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Roll Back Malaria Progress & Impact Series

Focus on Malawi

Focus on Malawi
Progress and impact of malaria control in Malawi at a glance

Since the creation of the NMCP in 1984, malaria control activities in Malawi have benefited from strong leadership and coordination.

Malawi has successfully garnered the support of external donors and, since 2006, funding for malaria control has increased tremendously. From 2006 to 2010, external partners committed more than US$ 121 million in funding for Malawi's malaria control efforts. Funding for malaria control in Malawi has come mainly from four sources: the Government of Malawi, the Global Fund to Fight AIDS, Tuberculosis, and Malaria (Global Fund), the United States President's Malaria Initiative (US-PMI), and household level expenditures.

These financial contributions have supported critical malaria prevention and treatment activities, including:

  1. Distribution of more than 9 million ITNs over the period 2004–2010 through commercial outlets and public health facilities.
  2. Expansion of IRS from one district to seven districts over the period 2004–2010, protecting nearly 2 million residents.
  3. Distribution of more than 21 million doses of artemisinin-based combination therapy (ACT) over the period 2007–2010.

These activities have translated into gains in the coverage of malaria control interventions at the national level, notably:

  1. Household ownership of at least one ITN increased dramatically from less than 13% in 2000 to 55% in 2012.
  2. ITN use among vulnerable populations has increased remarkably between 2000 and 2012&,3151;from less than 3% among children under five years of age and pregnant women to 56% and 51%, respectively.
  3. The percentage of pregnant women receiving at least two doses of intermittent preventive treatment during pregnancy (IPTp2) in 2012 was 54%, nearly twice that recorded in 2000 and one of the highest coverage rates in sub-Saharan Africa.
  4. In 2012, half of all children under five years of age with fever sought treatment from a health facility, provider, or pharmacy—a significant increase from 35% in 2000.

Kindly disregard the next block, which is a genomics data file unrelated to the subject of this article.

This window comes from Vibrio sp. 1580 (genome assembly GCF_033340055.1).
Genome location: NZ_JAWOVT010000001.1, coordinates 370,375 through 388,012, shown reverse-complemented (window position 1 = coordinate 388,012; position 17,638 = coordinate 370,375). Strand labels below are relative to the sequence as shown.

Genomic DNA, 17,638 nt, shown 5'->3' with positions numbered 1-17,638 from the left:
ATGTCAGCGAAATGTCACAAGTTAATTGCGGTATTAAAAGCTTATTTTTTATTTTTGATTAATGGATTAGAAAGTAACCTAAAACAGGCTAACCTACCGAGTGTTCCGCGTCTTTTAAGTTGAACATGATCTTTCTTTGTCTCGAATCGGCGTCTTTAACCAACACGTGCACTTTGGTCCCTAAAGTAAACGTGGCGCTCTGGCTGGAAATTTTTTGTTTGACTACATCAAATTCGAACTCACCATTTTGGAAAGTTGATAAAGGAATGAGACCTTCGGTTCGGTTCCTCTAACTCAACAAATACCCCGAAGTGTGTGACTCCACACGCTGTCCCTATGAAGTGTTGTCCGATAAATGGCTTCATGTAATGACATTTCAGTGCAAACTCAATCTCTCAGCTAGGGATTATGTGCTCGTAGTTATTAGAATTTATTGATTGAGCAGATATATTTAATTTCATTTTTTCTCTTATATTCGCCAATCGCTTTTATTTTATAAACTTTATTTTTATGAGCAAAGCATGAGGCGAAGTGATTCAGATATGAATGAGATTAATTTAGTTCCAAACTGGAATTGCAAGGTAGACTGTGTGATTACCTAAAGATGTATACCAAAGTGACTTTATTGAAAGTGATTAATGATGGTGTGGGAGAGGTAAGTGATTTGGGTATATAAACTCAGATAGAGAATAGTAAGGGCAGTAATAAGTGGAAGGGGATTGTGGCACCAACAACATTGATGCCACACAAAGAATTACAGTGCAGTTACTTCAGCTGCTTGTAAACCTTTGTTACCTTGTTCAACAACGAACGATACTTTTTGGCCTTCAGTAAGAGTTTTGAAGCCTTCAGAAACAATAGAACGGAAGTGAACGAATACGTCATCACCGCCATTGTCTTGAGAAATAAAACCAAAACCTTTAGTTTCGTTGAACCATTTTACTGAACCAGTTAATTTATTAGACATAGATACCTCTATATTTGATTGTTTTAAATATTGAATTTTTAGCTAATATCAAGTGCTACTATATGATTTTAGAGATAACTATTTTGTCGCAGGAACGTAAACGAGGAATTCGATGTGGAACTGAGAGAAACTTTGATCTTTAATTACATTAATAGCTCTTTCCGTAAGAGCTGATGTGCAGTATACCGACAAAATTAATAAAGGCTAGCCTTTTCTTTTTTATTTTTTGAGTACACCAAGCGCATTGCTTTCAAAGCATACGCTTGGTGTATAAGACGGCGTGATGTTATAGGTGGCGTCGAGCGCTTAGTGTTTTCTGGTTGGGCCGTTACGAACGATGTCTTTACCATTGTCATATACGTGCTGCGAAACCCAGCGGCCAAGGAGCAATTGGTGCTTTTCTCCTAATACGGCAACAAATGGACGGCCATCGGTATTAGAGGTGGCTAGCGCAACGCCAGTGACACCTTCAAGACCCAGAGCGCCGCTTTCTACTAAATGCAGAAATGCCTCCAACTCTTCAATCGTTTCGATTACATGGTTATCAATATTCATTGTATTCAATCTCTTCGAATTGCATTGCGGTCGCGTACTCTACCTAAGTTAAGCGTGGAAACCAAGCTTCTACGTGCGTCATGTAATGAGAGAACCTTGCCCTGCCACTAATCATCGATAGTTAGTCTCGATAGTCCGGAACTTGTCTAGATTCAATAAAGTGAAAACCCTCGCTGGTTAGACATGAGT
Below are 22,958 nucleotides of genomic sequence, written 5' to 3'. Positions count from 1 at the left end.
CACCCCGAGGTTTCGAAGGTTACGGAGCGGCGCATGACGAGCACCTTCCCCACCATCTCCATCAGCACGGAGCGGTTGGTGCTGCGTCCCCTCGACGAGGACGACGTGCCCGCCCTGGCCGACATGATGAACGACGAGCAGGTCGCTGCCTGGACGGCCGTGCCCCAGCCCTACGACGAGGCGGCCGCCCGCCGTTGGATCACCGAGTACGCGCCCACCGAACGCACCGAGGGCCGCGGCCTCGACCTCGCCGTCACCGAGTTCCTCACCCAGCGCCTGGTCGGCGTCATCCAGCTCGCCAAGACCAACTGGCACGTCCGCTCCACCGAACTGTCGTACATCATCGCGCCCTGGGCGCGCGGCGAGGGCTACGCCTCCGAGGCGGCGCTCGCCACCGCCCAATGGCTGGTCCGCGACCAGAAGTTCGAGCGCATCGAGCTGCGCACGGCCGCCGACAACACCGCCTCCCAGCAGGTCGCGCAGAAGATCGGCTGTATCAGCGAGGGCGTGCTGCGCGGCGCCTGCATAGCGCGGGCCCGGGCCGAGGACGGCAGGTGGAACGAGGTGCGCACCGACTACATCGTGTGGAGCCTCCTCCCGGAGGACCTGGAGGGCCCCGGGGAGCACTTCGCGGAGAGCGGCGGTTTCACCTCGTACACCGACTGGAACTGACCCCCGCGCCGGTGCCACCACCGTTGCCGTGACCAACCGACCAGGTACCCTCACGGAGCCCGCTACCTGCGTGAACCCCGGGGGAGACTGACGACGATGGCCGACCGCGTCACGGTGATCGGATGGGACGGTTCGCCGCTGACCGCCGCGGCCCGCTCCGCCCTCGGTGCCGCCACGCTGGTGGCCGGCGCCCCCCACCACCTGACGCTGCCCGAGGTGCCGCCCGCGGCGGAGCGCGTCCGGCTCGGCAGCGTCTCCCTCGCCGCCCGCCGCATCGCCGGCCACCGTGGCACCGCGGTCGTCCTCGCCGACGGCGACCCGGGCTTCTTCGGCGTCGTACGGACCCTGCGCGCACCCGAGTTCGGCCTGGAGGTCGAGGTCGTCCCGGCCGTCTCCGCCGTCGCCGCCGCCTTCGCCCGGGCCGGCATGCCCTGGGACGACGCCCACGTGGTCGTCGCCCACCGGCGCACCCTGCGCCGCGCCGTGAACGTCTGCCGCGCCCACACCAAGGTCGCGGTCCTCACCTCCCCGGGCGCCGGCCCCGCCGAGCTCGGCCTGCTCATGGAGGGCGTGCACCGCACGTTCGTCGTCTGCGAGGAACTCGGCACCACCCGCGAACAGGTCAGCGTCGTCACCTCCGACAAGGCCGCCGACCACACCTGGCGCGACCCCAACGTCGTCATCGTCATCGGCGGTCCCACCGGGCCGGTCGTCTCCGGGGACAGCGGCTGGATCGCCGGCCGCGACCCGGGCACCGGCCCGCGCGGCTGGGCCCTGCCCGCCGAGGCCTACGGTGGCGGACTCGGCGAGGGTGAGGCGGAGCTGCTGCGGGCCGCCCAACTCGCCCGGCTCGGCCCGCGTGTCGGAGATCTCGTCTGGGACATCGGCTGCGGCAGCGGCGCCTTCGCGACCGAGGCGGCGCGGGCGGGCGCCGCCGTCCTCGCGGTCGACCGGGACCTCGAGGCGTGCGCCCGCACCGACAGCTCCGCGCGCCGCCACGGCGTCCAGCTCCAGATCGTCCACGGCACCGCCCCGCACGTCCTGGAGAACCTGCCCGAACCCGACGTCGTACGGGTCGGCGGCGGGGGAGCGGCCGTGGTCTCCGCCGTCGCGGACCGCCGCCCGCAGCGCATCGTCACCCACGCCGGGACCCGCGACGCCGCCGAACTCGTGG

Thanks to these improvements in national coverage, the burden of malaria has declined and children's lives have been saved.

  1. A significant reduction in malaria parasite prevalence among children (aged 6–35 months) occurred between 2001 and 2009 from 61% to 20%, as measured in surveys conducted during the low transmission season. Surveys conducted in the high transmission season in 2010 and 2012 also showed a decline in prevalence from 43% to 28%, respectively, among children aged 6–59 months.
  2. Severe anaemia (haemoglobin <8g/dL) among young children (aged 6–23 months), who are most vulnerable to malaria, declined from 20% (2004) to 13% (2010).
  3. Under-five mortality dropped 41% from 188 to 112 deaths per 1000 live births over the period 1996–2000 to 2006–2010.
  4. According to the Lives Saved Tool (LiST estimation model), approximately 21 600 deaths among children under five years of age were prevented by malaria vector control interventions and the prevention of malaria in pregnancy in Malawi between 2000 and 2010.

Malawi's improved malaria and health indicators are all signs that malaria control efforts are working and delivering results. The coverage of some non-malaria maternal and child survival interventions also improved over the decade, including increased women's literacy, women giving birth in a health facility, exclusive breastfeeding, care seeking for suspected acute respiratory infection (ARI) and diarrhea, and the introduction of the Haemophilus influenzae type b (Hib) vaccination. In addition to the impact on under-five mortality from these interventions, it is also plausible to conclude that reductions in all-cause under-five mortality in Malawi during the period 2000 to 2010 were in part due to reductions in malaria-specific mortality.

Focus on Malkawi

Investments in malaria control efforts in Malawi have paid off in terms of important reductions in malaria morbidity and mortality among children under five years of age. The support of the Government and the willingness of development partners to work together led to the substantial gains in malaria control during 2000–2010 as described in this report. It is paramount for these investments to continue to reach the ambitious goal of reducing malaria morbidity and mortality by half over the period 2010–2015.

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